Rosemary Elizabeth likes Pleasant Hill. Unlike her former home, the Kentucky Shaker community is serene and full of beautiful things. The food is plentiful and delicious, and she dresses in spotless white garments. Above all, she and her younger siblings are safe there---from their drunken, often violent, father, and from the war between the Union and the Confederacy, which is said to be drawing closer every day.
Perfection is the goal at Pleasant Hill, and Rosemary Elizabeth vows to be perfect so she'll be allowed to stay. As time passes, however, she finds herself more and more at odds with the Shaker path, the rules that are supposed to govern everything she says and does and even what she dreams. If she eliminates all the imperfections the Shakers find in her, will anything remain? Carefully researched, Imperfections takes the reader inside a Shaker community in the 1860s and tells the story of a spirited young woman determined to be herself.
About the Author
Lynda Durrant is the author of five well-received historical novels for Clarion, several of which have been named to state children’s choice awards lists. She lives in Bath, Ohio, with her family and a horse named Irish.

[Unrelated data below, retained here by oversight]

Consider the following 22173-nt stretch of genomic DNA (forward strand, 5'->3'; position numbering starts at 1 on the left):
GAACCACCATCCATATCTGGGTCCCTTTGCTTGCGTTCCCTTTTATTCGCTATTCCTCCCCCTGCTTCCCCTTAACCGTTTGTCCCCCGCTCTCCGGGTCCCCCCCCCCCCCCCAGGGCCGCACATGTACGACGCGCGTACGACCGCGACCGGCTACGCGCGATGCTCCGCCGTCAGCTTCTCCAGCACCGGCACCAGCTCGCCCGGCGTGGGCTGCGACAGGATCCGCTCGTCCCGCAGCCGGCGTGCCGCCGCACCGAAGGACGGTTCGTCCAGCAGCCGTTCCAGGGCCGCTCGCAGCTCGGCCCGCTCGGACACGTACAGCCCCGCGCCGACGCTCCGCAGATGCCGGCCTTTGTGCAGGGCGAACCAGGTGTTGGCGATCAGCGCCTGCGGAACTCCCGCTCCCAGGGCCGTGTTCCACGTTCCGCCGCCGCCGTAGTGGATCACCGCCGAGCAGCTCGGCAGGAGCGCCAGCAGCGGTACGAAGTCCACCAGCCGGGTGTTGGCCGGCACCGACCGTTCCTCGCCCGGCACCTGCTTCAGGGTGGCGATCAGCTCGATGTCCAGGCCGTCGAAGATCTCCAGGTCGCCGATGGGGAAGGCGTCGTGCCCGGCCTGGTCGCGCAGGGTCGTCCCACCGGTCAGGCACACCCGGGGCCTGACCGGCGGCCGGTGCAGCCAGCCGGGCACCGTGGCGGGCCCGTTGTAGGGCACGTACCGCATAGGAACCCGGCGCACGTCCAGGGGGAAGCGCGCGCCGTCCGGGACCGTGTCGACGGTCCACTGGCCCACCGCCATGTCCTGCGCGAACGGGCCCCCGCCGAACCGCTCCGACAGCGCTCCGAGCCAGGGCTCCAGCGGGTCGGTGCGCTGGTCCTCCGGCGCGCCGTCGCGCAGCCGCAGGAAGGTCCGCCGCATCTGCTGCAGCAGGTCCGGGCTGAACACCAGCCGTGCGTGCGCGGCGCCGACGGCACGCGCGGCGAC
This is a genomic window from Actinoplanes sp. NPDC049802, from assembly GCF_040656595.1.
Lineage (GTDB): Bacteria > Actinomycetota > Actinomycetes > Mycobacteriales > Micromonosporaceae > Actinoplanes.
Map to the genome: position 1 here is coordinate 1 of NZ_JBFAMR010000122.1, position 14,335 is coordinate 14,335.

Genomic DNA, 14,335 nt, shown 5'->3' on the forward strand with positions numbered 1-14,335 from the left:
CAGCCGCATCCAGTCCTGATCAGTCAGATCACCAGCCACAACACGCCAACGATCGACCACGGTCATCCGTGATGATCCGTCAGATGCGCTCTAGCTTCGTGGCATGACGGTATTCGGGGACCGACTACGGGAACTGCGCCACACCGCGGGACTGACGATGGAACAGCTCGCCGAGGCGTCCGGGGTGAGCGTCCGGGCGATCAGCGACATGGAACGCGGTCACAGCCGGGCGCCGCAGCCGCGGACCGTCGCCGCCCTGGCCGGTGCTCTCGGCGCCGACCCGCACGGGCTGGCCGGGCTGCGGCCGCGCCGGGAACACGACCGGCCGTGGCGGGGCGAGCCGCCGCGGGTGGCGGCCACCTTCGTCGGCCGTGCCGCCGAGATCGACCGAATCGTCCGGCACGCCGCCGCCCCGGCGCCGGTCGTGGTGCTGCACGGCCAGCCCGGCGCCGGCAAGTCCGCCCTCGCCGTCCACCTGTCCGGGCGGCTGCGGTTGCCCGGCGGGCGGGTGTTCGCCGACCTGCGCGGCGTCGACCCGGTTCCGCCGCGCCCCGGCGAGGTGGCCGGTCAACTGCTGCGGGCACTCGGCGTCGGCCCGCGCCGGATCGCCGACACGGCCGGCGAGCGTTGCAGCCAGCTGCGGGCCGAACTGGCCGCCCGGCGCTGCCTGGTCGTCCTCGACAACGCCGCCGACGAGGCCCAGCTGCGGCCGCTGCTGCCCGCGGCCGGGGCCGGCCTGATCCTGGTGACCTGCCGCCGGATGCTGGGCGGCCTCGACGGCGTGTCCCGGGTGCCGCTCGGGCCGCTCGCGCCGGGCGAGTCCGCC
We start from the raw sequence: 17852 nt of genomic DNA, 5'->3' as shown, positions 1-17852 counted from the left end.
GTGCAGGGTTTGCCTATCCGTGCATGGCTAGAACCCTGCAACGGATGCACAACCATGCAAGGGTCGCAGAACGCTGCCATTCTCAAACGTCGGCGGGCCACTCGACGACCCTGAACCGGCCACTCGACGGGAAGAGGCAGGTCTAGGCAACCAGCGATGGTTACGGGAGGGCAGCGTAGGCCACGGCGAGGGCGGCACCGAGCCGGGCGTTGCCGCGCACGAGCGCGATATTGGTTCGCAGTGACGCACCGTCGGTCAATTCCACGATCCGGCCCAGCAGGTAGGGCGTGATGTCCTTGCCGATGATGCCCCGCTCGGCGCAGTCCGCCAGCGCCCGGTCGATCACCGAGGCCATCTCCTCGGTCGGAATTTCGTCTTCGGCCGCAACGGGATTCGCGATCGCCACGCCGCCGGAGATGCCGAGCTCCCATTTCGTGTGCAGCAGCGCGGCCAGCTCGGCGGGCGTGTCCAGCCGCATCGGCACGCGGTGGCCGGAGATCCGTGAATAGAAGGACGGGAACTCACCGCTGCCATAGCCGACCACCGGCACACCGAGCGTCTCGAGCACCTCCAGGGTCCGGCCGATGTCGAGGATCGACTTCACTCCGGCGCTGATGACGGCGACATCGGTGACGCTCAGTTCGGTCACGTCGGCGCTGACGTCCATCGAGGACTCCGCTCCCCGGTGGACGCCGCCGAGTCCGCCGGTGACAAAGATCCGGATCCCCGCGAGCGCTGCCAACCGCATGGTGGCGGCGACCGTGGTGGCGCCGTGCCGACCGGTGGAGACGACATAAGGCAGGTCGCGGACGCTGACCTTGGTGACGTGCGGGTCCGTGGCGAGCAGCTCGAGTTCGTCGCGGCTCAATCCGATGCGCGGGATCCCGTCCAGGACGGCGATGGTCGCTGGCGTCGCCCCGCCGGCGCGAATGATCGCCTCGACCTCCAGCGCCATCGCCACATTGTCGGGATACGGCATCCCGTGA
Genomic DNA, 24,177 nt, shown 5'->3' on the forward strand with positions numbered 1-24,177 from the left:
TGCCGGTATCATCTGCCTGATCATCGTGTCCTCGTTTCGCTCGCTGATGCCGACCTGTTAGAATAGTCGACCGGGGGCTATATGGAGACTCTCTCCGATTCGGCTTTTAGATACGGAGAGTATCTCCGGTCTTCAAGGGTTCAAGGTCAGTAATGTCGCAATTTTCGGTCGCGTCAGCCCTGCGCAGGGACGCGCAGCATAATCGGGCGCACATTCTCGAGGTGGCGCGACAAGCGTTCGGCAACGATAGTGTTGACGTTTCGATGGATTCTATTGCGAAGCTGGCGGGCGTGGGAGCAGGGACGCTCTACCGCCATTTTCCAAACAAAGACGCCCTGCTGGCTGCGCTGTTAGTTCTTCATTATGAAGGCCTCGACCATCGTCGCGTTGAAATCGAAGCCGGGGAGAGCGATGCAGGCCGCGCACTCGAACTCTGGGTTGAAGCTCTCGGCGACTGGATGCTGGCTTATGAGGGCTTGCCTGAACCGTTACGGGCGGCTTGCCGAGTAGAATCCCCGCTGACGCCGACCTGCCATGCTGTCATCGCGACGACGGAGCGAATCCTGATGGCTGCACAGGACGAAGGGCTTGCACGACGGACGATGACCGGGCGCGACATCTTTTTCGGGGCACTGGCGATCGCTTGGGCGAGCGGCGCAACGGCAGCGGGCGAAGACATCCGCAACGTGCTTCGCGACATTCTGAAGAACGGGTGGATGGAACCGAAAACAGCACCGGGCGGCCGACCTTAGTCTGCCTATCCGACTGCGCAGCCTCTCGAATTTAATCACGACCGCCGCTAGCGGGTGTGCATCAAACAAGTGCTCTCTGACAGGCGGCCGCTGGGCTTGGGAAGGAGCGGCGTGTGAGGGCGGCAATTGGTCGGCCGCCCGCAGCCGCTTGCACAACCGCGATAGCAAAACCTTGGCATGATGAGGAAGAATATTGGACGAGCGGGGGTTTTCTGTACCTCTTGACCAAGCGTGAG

"For 14-year-old Rosemary, her little brother Isaac, and her baby sister, Anne, the Shaker village of Pleasant Hill, Ky., is a clean haven and welcome refuge from their father’s abuse and the violence of the Civil War. It’s also the prison to which their mother has abandoned them. Shakers believe they live in Heaven on earth, where humans must submit to perfect order. Rosemary—now Sister Bess—must sleep on her back, hands folded across her chest; she must always walk with her right foot first and take everything with her right hand. While Isaac’s anxiety leads him to embrace every Shaker rule, Rosemary fights back, making artistic but imperfect brooms and arguing that kittens should be allowed in the barns, narrating her rebellion in a homespun, present-tense voice. Gradually, as she campaigns for her own imperfections, she begins to see the Shakers as individuals, too, all trying to cover the imperfections that are the essence of their humanity; in doing so, she makes peace with her place in the Shaker village and her future outside it. Lovely and thought-provoking."--Kirkus Reviews "When Rosemary Elizabeth’s mother deposits her three children at the Shaker community of Pleasant Hill, Kentucky, the 14-year-old thinks she might have found heaven on earth. Safe from her violent, alcoholic father and the Civil War raging around her, she struggles to walk the Shaker path, holding on to the hope of her mother’s return. It is hard, she discovers, to attain Shaker perfection and keep your sense of self. This carefully crafted novel lovingly details the strengths of the Shaker world: attention to cleanliness; delicious, abundant food; simplicity and utility in all its designs; the way hard work keeps a mind occupied. However, in spite of these attractions, the strongly independent Rosemary Elizabeth is constantly at odds with the Shaker ideals; imperfections are part of what makes an individual unique. Built around a historical incident—a visit by the soldiers of Morgan’s Raiders to Pleasant Hill in 1862—this fine coming-of-age novel rewards readers with an unusual glimpse into a rarely portrayed religion as well as different perspective on the Civil War."--Booklist "Desperate to remove her children far from the abuse of her drunken husband, Mrs. Lipking brings daughter Rosemary Elizabeth, son Isaac, and baby Anne to the Shaker community at Pleasant Hill, Kentucky. At first, Rosemary Elizabeth, now called Sister Bess, basks in the peace, cleanliness, and comforting routine of the Shakers, and even when she discovers that her mother has left the community, she resolves to conform to their religious expectations until Mrs. Lipking returns. But as the months pass, Rosemary Elizabeth realizes that Ma is not coming back, that Isaac has grown apart from his family, that baby Anne is thriving in the care of the Sisters who tend her, and that she herself has too strong an independent streak to commit permanently to Shaker life. The copious amounts of information make this more a portrait of nineteenth-century Shaker life than a compelling human story. Still, Rosemary Elizabeth’s evolving attitude toward the people that shelter and educate her is thoughtful and realistic, the based-in-fact appearance of Confederate and Union soldiers seeking rest and food in the community adds interest, and the hint of a coming romance with a furniture-maker who’s clearly not cut out for Shakerism either may keep readers engaged."--The Bulletin of the Center for Children’s Books "Durrant has created a strong, determined, and likable character to tell of the hardships of Shaker life. . . . The story is interesting, and the theme of finding oneself will resonate with many teens."--School Library Journal —
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